The reed switches 40 connect to the AAA alkaline batteries 30 on one side of the housing 22 via a set of battery contacts 42. On the opposite side of the AAA alkaline batteries 30, the electric motor 32 is also wired to contacts 44 for the batteries 30. Accordingly, when either of the reed switches 40 is activated, a circuit is completed between the two AAA alkaline batteries, 30 and the electric motor 32. The electric motor 32 will then rotate the weight 36 in between the AAA alkaline batteries 30 and the overall electro-mechanical vibrating mechanism 20 will vibrate.
Since the electric motor 32 is powered by two AAA alkaline batteries 30, the electric motor 32 can operate on and off for the better part of a few hours before the batteries are drained. The duration of the operational time is dependent upon the quality of the batteries. At a minimum, the sum total of operational time of the vibrating mechanism 20 should be at least one hour.
Referring to FIG. 3, it can be seen that the housing 22 of the electro-mechanical vibrating mechanism 20 is positioned in the center of the bar of soap 12. However, do to the slim configuration of the housing 22, there still exists at least one full centimeter of soap. material around all surfaces of the electro-mechanical vibrating mechanism 20. This can be done while keeping the bar of soap 12 to traditional dimensions. By providing at least one centimeter of soap around all surfaces of the electro-mechanical vibrating mechanism 20, the bar of soap 12 will last through dozens of washings before the housing 22 of the electro-mechanical vibrating mechanism 20 becomes exposed.
As can also be seen from FIG. 3, a soap dish 14 is provided for holding the bar of soap 12 when the bar of soap 12 is not being used for washing. Within the soap dish 14 are disposed two magnets 50, 52. The first magnet 50 is positioned near the rear of the soap dish 14 and the second magnet 52 is positioned near the front of the soap dish 14. When the bar of soap 12 is placed in the soap dish 14, one of the reed switches 40 within the electro-mechanical vibrating mechanism 20 comes into close proximity with one of the magnets 50, 52. The determination of which reed switch 40 comes into close proximity with which of the magnets 50, 52 is determined purely by chance, depending upon how the bar of soap 12 is oriented when placed in the soap dish 14. However, regardless of how the bar of soap 12 is placed in the soap dish 14, one of the reed switches 40 will always be affected by one of the magnets 50, 52.
The reed switches 40 used in the electro-magnetic vibrating assembly 20 are normally closed switches. However, when in the magnetic field of one of the magnets 50, 52, the reed switches 40 open. When one of the reed switches 40 opens, the reed switch 40 opens the circuit that drives the electric motor 32. As such, when the bar of soap 12 is placed in the soap dish 14, the electric motor 32 is deactivated and the bar of soap 12 will not vibrate. However, as soon as the bar of soap 12 is removed from the soap dish 14, the reed switch 40 again closes, the electric motor 32 spins and the bar of soap 12 vibrates.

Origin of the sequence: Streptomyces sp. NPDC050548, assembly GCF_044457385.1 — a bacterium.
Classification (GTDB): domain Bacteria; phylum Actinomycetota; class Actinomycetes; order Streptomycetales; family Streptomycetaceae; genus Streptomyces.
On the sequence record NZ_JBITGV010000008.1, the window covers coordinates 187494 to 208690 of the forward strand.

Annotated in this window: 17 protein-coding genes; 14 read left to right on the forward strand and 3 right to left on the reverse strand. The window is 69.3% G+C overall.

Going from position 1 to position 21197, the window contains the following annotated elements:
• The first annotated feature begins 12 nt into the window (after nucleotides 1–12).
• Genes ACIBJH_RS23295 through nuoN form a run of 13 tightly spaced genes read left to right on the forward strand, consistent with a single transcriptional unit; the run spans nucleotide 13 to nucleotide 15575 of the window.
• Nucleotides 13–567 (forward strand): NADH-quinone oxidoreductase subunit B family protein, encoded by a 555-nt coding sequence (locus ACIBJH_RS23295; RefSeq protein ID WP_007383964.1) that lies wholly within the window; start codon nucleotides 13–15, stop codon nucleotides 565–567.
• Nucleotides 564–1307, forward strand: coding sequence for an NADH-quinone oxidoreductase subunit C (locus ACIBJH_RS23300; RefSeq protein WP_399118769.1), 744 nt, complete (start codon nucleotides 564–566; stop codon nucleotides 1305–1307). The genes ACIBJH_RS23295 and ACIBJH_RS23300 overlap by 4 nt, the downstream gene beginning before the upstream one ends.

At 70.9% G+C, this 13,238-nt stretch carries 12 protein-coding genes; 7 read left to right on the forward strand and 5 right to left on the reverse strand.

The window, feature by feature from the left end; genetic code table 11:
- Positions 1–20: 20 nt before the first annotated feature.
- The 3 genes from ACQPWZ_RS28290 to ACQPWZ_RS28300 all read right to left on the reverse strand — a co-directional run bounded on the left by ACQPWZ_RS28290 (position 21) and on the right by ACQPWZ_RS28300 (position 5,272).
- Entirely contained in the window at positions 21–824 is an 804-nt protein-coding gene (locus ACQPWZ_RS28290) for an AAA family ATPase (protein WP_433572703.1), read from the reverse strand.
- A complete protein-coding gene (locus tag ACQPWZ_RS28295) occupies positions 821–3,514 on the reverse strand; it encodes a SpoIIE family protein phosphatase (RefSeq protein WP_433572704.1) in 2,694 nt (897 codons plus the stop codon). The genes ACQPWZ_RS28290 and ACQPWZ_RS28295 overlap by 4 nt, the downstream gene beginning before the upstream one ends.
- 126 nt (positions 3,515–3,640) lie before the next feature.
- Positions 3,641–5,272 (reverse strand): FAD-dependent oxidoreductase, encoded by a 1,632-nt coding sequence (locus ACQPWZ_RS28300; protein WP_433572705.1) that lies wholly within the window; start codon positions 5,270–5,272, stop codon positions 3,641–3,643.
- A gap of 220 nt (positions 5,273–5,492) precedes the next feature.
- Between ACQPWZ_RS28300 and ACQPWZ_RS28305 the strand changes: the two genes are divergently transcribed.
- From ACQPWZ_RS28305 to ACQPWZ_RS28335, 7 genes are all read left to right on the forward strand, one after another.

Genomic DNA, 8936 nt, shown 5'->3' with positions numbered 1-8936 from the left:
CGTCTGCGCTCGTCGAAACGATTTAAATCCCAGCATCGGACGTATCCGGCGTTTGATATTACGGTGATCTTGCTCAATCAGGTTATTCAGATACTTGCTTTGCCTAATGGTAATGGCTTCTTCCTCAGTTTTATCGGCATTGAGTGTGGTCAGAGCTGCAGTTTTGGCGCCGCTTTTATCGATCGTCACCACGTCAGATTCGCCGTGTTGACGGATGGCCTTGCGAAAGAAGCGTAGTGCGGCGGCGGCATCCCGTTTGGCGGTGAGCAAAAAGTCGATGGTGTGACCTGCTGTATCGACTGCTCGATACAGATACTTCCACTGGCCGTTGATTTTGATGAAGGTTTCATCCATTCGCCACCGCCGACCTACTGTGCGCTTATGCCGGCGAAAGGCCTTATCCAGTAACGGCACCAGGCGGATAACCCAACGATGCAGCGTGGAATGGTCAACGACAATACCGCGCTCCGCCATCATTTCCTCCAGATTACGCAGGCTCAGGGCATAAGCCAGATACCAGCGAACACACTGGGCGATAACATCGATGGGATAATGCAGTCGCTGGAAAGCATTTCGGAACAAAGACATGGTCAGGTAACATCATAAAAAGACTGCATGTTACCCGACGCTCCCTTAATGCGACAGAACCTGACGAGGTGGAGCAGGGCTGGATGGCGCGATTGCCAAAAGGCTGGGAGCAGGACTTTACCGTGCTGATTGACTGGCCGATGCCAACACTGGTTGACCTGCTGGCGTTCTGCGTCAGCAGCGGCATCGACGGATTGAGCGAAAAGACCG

With the exception of wiring and molded plastic, the electro-mechanical vibrating mechanism 20 contains only two AAA alkaline batteries 30 (FIG. 2), two reed switches 40, a small electric motor 32 and a weight 36 (FIG. 2). All such components are commercially available off-the-shelf at very low cost. Furthermore, by providing the two AAA batteries 30, a long lasting source of power is provided that lasts far longer and is far less expensive than specialty nickel cadmium batteries or lithium batteries. Furthermore, by providing a housing 22 that is barely larger than the batteries, a vibrating mechanism can be provided in a bar of soap 12 that takes up less than half the volume of the bar of soap 12. The bar of soap 12 can, therefore, be used at least fifty percent as long as a tradition solid bar of soap.
It will be understood that the embodiments of the present invention described and illustrated herein are merely exemplary and a person skilled in the art can make many variations to the embodiments shown without departing from the scope of the present invention. All such variations, modifications and alternate embodiments are intended to be included within the scope of the present invention as defined by the appended claims.
|Cited Patent||Filing date||Publication date||Applicant||Title|
|US4861505||Dec 1, 1988||Aug 29, 1989||Jacqueline Farman||Novelty soap|
|US5125398||May 30, 1991||Jun 30, 1992||Horton Azor R||Personal hygienic massage bar|
|Citing Patent||Filing date||Publication date||Applicant||Title|
|US6981953 *||Nov 9, 2004||Jan 3, 2006||Fu-Chung Ko||Dual-functional massage bar used in bath|
|US20060211963 *||Mar 10, 2006||Sep 21, 2006||Conopco, Inc., D/B/A Unilever||Device for washing and creating massaging vibrations within a bar of soap|
|DE102005017720A1 *||Apr 15, 2005||Oct 19, 2006||Manfred Kluth||Transparent or translucent soap exhibits a shining body with shining agent|
|WO2006097266A1 *||Mar 9, 2006||Sep 21, 2006||Unilever Plc||A device for washing and creating massaging vibrations within a bar of soap|
|International Classification||A61H23/02, C11D17/04, A61H1/00|
|Cooperative Classification||C11D17/04, A61H23/0263|
|European Classification||A61H23/02R2, C11D17/04|
|Apr 21, 2008||REMI||Maintenance fee reminder mailed|
|Oct 12, 2008||LAPS||Lapse for failure to pay maintenance fees|
|Dec 2, 2008||FP||Expired due to failure to pay maintenance fee|
Effective date: 20081012